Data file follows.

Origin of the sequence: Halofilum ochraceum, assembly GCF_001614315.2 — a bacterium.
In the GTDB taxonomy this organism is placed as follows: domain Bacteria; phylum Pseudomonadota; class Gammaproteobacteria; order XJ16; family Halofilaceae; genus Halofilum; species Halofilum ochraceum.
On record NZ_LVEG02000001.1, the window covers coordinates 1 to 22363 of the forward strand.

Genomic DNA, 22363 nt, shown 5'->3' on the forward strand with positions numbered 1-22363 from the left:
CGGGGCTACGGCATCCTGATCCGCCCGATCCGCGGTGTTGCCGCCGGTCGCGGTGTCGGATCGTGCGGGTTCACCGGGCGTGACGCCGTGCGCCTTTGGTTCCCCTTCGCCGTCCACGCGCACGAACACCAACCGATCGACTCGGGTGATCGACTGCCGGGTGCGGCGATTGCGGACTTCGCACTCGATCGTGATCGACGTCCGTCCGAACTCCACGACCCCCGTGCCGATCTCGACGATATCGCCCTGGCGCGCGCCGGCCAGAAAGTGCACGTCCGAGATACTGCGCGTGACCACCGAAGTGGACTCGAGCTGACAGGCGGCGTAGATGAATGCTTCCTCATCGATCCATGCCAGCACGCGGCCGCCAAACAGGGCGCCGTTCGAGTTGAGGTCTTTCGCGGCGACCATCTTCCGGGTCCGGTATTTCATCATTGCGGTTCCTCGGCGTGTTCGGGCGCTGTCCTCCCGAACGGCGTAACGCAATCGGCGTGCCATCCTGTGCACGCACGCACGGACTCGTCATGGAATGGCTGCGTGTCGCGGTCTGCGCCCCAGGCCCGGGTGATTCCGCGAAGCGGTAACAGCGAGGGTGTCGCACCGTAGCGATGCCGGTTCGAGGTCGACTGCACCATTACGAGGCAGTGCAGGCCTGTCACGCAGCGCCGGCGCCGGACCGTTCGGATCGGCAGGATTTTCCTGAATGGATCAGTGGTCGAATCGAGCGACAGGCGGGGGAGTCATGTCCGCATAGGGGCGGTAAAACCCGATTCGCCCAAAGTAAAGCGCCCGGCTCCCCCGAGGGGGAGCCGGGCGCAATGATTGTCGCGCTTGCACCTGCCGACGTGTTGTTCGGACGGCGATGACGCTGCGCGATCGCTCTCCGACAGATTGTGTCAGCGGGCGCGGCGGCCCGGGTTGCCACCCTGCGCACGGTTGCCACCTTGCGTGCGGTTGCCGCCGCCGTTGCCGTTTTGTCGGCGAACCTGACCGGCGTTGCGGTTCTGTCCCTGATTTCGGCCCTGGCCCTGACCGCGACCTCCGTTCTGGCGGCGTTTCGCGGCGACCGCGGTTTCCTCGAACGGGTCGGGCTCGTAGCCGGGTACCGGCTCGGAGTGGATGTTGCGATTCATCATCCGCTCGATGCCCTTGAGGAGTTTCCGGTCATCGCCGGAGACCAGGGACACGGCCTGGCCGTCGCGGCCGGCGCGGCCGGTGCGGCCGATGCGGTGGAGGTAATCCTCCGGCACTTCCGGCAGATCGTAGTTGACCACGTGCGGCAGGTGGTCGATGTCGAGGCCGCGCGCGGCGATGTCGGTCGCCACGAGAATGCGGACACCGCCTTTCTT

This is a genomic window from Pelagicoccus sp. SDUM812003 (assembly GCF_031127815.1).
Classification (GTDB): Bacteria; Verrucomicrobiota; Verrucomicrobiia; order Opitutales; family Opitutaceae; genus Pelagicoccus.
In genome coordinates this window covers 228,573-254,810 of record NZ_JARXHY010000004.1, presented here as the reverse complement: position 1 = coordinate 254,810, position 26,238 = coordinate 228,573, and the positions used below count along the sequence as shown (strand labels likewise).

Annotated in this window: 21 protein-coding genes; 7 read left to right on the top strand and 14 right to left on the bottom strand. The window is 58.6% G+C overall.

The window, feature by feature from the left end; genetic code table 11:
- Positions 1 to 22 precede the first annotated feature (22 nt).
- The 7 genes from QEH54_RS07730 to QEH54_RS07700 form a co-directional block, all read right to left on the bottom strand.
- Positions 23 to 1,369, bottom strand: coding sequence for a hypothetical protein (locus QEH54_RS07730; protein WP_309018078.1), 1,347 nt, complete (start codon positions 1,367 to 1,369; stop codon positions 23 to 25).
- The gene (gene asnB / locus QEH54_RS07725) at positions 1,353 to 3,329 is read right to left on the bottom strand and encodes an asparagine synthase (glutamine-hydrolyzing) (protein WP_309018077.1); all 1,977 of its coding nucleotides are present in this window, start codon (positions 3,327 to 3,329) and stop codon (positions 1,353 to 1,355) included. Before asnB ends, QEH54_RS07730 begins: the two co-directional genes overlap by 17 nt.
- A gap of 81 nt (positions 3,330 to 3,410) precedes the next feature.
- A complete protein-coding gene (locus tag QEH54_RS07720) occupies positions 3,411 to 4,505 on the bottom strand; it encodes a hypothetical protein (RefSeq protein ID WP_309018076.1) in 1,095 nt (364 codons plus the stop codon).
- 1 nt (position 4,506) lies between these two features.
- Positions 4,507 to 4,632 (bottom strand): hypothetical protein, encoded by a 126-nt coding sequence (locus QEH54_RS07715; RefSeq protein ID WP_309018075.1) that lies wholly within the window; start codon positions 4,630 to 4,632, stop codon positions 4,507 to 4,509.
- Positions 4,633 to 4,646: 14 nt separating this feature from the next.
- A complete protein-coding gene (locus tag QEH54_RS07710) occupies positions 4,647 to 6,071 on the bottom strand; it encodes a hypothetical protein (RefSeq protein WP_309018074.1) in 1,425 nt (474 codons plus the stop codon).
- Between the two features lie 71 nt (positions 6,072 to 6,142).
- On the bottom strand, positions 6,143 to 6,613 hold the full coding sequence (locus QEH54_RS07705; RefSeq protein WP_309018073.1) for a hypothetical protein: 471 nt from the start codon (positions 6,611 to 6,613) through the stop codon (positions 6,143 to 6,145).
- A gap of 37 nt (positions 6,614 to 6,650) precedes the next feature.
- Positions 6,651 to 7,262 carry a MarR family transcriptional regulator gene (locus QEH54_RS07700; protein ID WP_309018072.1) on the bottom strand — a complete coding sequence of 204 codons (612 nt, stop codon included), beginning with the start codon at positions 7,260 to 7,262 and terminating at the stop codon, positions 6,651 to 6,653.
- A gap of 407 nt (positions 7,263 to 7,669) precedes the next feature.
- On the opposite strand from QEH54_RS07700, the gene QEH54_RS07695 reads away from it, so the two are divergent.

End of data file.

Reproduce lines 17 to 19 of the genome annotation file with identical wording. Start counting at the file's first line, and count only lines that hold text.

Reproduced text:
- 1 nt (position 4,506) lies between these two features.
- Positions 4,507 to 4,632 (bottom strand): hypothetical protein, encoded by a 126-nt coding sequence (locus QEH54_RS07715; RefSeq protein ID WP_309018075.1) that lies wholly within the window; start codon positions 4,630 to 4,632, stop codon positions 4,507 to 4,509.
- Positions 4,633 to 4,646: 14 nt separating this feature from the next.